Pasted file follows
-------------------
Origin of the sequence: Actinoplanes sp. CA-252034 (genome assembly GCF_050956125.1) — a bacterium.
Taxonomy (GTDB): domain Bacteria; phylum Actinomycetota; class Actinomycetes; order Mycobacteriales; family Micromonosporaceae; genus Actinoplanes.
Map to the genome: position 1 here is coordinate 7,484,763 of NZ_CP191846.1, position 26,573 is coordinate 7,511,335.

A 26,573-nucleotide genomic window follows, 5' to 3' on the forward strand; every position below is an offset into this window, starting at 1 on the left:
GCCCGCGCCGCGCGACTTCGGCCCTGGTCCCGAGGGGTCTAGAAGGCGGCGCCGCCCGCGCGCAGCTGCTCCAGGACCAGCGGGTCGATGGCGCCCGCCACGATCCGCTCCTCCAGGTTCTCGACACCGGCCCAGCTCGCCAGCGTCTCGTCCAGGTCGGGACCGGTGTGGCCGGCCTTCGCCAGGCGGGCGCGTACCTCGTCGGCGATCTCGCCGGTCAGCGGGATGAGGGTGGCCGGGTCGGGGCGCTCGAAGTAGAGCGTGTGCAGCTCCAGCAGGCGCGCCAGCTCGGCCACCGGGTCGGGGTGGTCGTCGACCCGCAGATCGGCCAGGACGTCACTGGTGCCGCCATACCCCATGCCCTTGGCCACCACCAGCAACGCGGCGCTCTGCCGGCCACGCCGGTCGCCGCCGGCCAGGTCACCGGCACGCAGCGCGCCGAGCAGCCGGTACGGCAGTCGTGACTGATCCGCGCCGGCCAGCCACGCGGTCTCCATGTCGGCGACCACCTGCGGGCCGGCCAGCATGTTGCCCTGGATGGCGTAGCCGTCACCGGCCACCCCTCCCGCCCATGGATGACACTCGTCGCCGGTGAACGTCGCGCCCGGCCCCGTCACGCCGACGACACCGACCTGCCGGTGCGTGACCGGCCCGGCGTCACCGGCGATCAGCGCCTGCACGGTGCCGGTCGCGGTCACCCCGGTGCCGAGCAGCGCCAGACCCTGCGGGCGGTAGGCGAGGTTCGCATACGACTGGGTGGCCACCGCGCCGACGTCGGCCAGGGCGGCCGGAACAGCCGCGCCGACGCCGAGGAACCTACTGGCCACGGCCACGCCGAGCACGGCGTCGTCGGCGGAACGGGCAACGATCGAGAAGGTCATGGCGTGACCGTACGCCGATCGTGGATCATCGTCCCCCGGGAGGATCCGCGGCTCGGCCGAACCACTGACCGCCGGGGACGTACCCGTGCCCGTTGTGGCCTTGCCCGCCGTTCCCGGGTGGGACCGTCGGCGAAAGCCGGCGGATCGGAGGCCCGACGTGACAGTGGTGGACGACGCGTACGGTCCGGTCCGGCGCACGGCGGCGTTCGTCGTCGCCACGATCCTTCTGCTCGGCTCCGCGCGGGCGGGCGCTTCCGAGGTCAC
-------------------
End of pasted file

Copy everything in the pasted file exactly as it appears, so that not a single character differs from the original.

Origin of the sequence: Actinoplanes sp. CA-252034 (genome assembly GCF_050956125.1) — a bacterium.
Taxonomy (GTDB): domain Bacteria; phylum Actinomycetota; class Actinomycetes; order Mycobacteriales; family Micromonosporaceae; genus Actinoplanes.
Map to the genome: position 1 here is coordinate 7,484,763 of NZ_CP191846.1, position 26,573 is coordinate 7,511,335.

A 26,573-nucleotide genomic window follows, 5' to 3' on the forward strand; every position below is an offset into this window, starting at 1 on the left:
GCCCGCGCCGCGCGACTTCGGCCCTGGTCCCGAGGGGTCTAGAAGGCGGCGCCGCCCGCGCGCAGCTGCTCCAGGACCAGCGGGTCGATGGCGCCCGCCACGATCCGCTCCTCCAGGTTCTCGACACCGGCCCAGCTCGCCAGCGTCTCGTCCAGGTCGGGACCGGTGTGGCCGGCCTTCGCCAGGCGGGCGCGTACCTCGTCGGCGATCTCGCCGGTCAGCGGGATGAGGGTGGCCGGGTCGGGGCGCTCGAAGTAGAGCGTGTGCAGCTCCAGCAGGCGCGCCAGCTCGGCCACCGGGTCGGGGTGGTCGTCGACCCGCAGATCGGCCAGGACGTCACTGGTGCCGCCATACCCCATGCCCTTGGCCACCACCAGCAACGCGGCGCTCTGCCGGCCACGCCGGTCGCCGCCGGCCAGGTCACCGGCACGCAGCGCGCCGAGCAGCCGGTACGGCAGTCGTGACTGATCCGCGCCGGCCAGCCACGCGGTCTCCATGTCGGCGACCACCTGCGGGCCGGCCAGCATGTTGCCCTGGATGGCGTAGCCGTCACCGGCCACCCCTCCCGCCCATGGATGACACTCGTCGCCGGTGAACGTCGCGCCCGGCCCCGTCACGCCGACGACACCGACCTGCCGGTGCGTGACCGGCCCGGCGTCACCGGCGATCAGCGCCTGCACGGTGCCGGTCGCGGTCACCCCGGTGCCGAGCAGCGCCAGACCCTGCGGGCGGTAGGCGAGGTTCGCATACGACTGGGTGGCCACCGCGCCGACGTCGGCCAGGGCGGCCGGAACAGCCGCGCCGACGCCGAGGAACCTACTGGCCACGGCCACGCCGAGCACGGCGTCGTCGGCGGAACGGGCAACGATCGAGAAGGTCATGGCGTGACCGTACGCCGATCGTGGATCATCGTCCCCCGGGAGGATCCGCGGCTCGGCCGAACCACTGACCGCCGGGGACGTACCCGTGCCCGTTGTGGCCTTGCCCGCCGTTCCCGGGTGGGACCGTCGGCGAAAGCCGGCGGATCGGAGGCCCGACGTGACAGTGGTGGACGACGCGTACGGTCCGGTCCGGCGCACGGCGGCGTTCGTCGTCGCCACGATCCTTCTGCTCGGCTCCGCGCGGGCGGGCGCTTCCGAGGTCAC